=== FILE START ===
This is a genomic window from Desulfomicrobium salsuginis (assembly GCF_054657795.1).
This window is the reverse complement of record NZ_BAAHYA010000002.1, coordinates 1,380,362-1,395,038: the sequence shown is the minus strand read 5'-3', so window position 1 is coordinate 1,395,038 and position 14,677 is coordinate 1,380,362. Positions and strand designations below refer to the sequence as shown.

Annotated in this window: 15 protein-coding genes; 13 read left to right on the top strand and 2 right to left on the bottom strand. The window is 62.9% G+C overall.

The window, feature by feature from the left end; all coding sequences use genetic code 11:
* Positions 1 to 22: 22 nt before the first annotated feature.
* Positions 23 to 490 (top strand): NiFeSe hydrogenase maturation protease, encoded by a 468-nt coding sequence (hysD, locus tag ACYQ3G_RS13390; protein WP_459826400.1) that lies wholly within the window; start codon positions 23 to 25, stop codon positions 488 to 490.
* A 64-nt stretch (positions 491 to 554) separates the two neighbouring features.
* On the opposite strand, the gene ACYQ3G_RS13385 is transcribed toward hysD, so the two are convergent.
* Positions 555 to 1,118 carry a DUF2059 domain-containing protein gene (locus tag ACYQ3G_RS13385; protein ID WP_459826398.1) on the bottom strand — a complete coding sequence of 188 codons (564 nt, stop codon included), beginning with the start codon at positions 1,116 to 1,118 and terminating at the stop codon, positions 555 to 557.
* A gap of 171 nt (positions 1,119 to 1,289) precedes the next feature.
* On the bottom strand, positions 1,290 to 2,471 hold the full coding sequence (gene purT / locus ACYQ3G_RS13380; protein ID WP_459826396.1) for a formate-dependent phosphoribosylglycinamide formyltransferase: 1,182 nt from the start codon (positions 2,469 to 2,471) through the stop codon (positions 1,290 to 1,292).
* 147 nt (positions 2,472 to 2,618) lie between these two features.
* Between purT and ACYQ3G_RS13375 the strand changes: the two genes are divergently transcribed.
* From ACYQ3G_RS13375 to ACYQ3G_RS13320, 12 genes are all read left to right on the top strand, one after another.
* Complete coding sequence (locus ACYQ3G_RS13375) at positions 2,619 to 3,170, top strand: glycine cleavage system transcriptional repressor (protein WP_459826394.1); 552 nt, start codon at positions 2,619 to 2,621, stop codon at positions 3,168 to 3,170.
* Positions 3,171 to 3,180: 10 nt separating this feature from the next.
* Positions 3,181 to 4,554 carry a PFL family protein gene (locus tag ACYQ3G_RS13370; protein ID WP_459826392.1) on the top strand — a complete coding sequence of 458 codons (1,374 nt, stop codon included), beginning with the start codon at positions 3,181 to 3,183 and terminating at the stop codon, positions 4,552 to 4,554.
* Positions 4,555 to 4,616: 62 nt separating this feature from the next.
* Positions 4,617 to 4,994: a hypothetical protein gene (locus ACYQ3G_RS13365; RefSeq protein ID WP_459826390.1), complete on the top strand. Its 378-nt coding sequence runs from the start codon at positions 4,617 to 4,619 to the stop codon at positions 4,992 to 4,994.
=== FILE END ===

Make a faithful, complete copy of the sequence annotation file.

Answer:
This is a genomic window from Desulfomicrobium salsuginis (assembly GCF_054657795.1).
This window is the reverse complement of record NZ_BAAHYA010000002.1, coordinates 1,380,362-1,395,038: the sequence shown is the minus strand read 5'-3', so window position 1 is coordinate 1,395,038 and position 14,677 is coordinate 1,380,362. Positions and strand designations below refer to the sequence as shown.

Annotated in this window: 15 protein-coding genes; 13 read left to right on the top strand and 2 right to left on the bottom strand. The window is 62.9% G+C overall.

The window, feature by feature from the left end; all coding sequences use genetic code 11:
* Positions 1 to 22: 22 nt before the first annotated feature.
* Positions 23 to 490 (top strand): NiFeSe hydrogenase maturation protease, encoded by a 468-nt coding sequence (hysD, locus tag ACYQ3G_RS13390; protein WP_459826400.1) that lies wholly within the window; start codon positions 23 to 25, stop codon positions 488 to 490.
* A 64-nt stretch (positions 491 to 554) separates the two neighbouring features.
* On the opposite strand, the gene ACYQ3G_RS13385 is transcribed toward hysD, so the two are convergent.
* Positions 555 to 1,118 carry a DUF2059 domain-containing protein gene (locus tag ACYQ3G_RS13385; protein ID WP_459826398.1) on the bottom strand — a complete coding sequence of 188 codons (564 nt, stop codon included), beginning with the start codon at positions 1,116 to 1,118 and terminating at the stop codon, positions 555 to 557.
* A gap of 171 nt (positions 1,119 to 1,289) precedes the next feature.
* On the bottom strand, positions 1,290 to 2,471 hold the full coding sequence (gene purT / locus ACYQ3G_RS13380; protein ID WP_459826396.1) for a formate-dependent phosphoribosylglycinamide formyltransferase: 1,182 nt from the start codon (positions 2,469 to 2,471) through the stop codon (positions 1,290 to 1,292).
* 147 nt (positions 2,472 to 2,618) lie between these two features.
* Between purT and ACYQ3G_RS13375 the strand changes: the two genes are divergently transcribed.
* From ACYQ3G_RS13375 to ACYQ3G_RS13320, 12 genes are all read left to right on the top strand, one after another.
* Complete coding sequence (locus ACYQ3G_RS13375) at positions 2,619 to 3,170, top strand: glycine cleavage system transcriptional repressor (protein WP_459826394.1); 552 nt, start codon at positions 2,619 to 2,621, stop codon at positions 3,168 to 3,170.
* Positions 3,171 to 3,180: 10 nt separating this feature from the next.
* Positions 3,181 to 4,554 carry a PFL family protein gene (locus tag ACYQ3G_RS13370; protein ID WP_459826392.1) on the top strand — a complete coding sequence of 458 codons (1,374 nt, stop codon included), beginning with the start codon at positions 3,181 to 3,183 and terminating at the stop codon, positions 4,552 to 4,554.
* Positions 4,555 to 4,616: 62 nt separating this feature from the next.
* Positions 4,617 to 4,994: a hypothetical protein gene (locus ACYQ3G_RS13365; RefSeq protein ID WP_459826390.1), complete on the top strand. Its 378-nt coding sequence runs from the start codon at positions 4,617 to 4,619 to the stop codon at positions 4,992 to 4,994.